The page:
Do I need Theology? Part 1

Brad Livingston   -  

Theology – the study of God and of God’s relation to the world defined through scripture.

Honestly, I’ve never truly appreciated the need for healthy theology. I knew Jesus died, paid for my sins, and honestly, I believed that was enough for me. I never realized that having no theology was in itself a theology.

Over the last few years, I have learned one VERY important thing. I have learned exactly how big God is, how small I am, and how much I need it that way! I have realized that God’s sovereignty (being in control of all things) mixed with His omniscience (knowledge of all things) gives him a unique vantage point over my life. I have noticed that God, who is infinite (unlimited) in wisdom and knowledge, is the perfect candidate to be the ruler of my life. Myself, being finite (limited) in both areas, as well as others, makes me the least capable to be in control. Meanwhile, having endured all things God can understand my pain and frustration with such intimacy, such accuracy, and such empathy!

Therefore, since we have a great high priest who has ascended into heaven, Jesus the Son of God, let us hold firmly to the faith we profess. For we do not have a high priest who is unable to empathize with our weaknesses, but we have one who has been tempted in every way, just as we are—yet he did not sin. Let us then approach God’s throne of grace with confidence, so that we may receive mercy and find grace to help us in our time of need. Hebrews 4:14-16

Maybe you are unfamiliar with my story. But, to make a long story short, God saw it fit to take my baby boy, Jabyn, home to Heaven on May 18th, 2018. This was after almost 4 years of suffering from the effects of Batten Disease. Beyond what many of you could imagine (unless you have experienced it yourself), and I pray you never have to, the journey of that disease and the loss of my son rooted deep within my soul pain and bitterness that words cannot explain. This led me to a place that my position on theology had to change. From a place of desperation, I found myself in a unique position. I was going to either lean ON God with everything I had left in me or I was going to fall AWAY from God out of anger. One thing was for certain though, I had nothing left in me and I could no longer stand on my own.
Having no theology is really just our way of saying that we’re good on our own and we only really need God eternally, but not presently!
How wrong could I have been? One thing is for certain though, Life will eventually hand you something that forces you into a place of submission or rebellion to God. In those moments I discovered three things:
1. No theology is a theology…A BAD ONE!
Still, because spiritual maturity requires theological study, there can be no growth without it. Consequently, no believer can (completely separate) the work of the professional theologian from the task of the layperson. Of course, a place exists for scholars who devote their lives to exploring the intricacies of theological distinctions, answering intellectual challenges to the faith, and developing helpful summaries of biblical doctrine for the edification of the church. Nevertheless, every Christian is a theologian, for every believer thinks about the nature of God, the way of salvation, and similar topics, formulating theories about how the Lord works in the world even if they do so informally. We could actually say that every human being is a theologian, for every person ponders such matters, even if they consider God only in order to deny Him. It is impossible to go an entire lifetime without coming to some kind of idea about God, for we cannot ignore the reality of His divine attributes in creation (Rom. 1:18).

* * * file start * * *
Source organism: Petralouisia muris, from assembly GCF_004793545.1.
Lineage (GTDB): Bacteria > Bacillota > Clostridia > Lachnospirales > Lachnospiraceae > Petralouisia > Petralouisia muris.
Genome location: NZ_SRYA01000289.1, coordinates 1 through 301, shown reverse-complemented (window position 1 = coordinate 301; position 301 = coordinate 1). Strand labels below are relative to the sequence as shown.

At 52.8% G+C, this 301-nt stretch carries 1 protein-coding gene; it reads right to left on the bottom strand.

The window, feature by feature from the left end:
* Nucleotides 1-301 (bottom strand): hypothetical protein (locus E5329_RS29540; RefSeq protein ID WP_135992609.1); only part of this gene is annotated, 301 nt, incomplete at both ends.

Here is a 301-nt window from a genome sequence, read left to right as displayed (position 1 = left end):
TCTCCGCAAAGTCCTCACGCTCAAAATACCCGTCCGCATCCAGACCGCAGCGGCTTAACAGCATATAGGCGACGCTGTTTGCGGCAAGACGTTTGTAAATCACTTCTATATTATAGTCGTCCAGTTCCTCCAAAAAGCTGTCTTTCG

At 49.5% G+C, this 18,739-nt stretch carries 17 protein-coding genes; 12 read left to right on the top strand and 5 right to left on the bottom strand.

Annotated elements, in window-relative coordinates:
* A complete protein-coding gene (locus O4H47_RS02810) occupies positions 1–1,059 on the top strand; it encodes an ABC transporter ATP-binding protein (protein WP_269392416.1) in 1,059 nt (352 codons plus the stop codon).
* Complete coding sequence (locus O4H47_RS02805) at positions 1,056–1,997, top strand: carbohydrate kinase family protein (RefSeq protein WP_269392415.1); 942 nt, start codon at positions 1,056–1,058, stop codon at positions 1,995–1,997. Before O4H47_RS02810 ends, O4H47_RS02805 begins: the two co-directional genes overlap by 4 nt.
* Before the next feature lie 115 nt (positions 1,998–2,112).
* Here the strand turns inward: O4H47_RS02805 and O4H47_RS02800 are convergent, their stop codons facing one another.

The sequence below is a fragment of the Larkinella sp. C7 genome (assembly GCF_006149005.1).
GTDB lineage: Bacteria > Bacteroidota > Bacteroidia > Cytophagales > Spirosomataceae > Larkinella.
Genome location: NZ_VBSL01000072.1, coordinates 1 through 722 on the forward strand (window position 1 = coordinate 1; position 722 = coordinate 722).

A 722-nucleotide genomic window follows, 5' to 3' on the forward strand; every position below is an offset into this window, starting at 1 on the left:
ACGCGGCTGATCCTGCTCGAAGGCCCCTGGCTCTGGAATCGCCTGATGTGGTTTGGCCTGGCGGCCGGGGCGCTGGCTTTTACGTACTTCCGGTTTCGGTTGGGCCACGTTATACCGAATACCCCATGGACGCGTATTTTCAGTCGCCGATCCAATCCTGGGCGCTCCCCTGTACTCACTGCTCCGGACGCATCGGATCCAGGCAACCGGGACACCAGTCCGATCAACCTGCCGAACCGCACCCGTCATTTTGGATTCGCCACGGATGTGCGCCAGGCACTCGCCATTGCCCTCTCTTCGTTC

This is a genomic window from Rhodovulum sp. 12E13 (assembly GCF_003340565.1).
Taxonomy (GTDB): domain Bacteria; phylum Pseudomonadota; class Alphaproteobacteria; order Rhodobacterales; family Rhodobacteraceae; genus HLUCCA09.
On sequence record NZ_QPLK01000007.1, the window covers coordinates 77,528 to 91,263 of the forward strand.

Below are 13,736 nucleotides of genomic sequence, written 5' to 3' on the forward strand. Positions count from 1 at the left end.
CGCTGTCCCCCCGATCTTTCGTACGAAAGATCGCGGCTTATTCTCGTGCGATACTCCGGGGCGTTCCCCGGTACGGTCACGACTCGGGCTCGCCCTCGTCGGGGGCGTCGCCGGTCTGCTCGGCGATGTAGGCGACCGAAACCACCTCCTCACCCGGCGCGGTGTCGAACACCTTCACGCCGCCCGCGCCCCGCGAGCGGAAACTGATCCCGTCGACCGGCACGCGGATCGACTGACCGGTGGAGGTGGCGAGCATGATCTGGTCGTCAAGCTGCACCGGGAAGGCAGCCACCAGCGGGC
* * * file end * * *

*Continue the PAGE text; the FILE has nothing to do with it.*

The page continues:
Therefore, the real question is not whether or not we are going to be theologians, but whether or not we are going to be accurate theologians.

The goal for every Christian should be obvious: to become a sound, biblical theologian who develops an understanding of doctrine that submits finally to the authority of God’s Word even as it looks to the church’s historical understanding of Scripture for guidance. (Paraphrase from Ligonier Ministries)

2. God doesn’t exist for my praise, my praise exists for God.

That may sound difficult to grasp, but let me explain. God exists for his own glory. God does not need my praise. However, God deserves my praise because my attention needs to constantly be on who he is, what he has done, and why he has done it. This lands directly at the foot of the cross! My praise must exist, not circumstantially, but intentionally. My praise doesn’t just exist because of what he did today for my bank account, doctor’s report, or relationship. We don’t reflect on monetary things, worldly things, tangible things, decaying things and praise God when all of them are aligned to fit my own personal preferences. So often, our praise is in direct response to my current circumstances. When things are going well we praise God, if we even realize that all good things come from the father (Psalm 127, James 1:17), which I still fail at. Sometimes, when things are going terribly wrong, we praise God out of desperation, looking to Him to change our circumstances. But, what if we praised God for one thing and one thing alone? The Gospel!

“For God so loved the world that He gave his one and only son, that whosoever would believe in him would not perish, but would have everlasting life.” – John 3:16

God does not need my praise to be God. He was that without my existence, and He will continue to be without my praise. However, is he God to me if I don’t recognize my need to praise Him? Or have I become blinded to His goodness by my own nature?

“From beginning to end, the driving impulse of God’s heart is to be praised for his glory.” – John Piper


Click here to continue to Do I need Theology? Part 2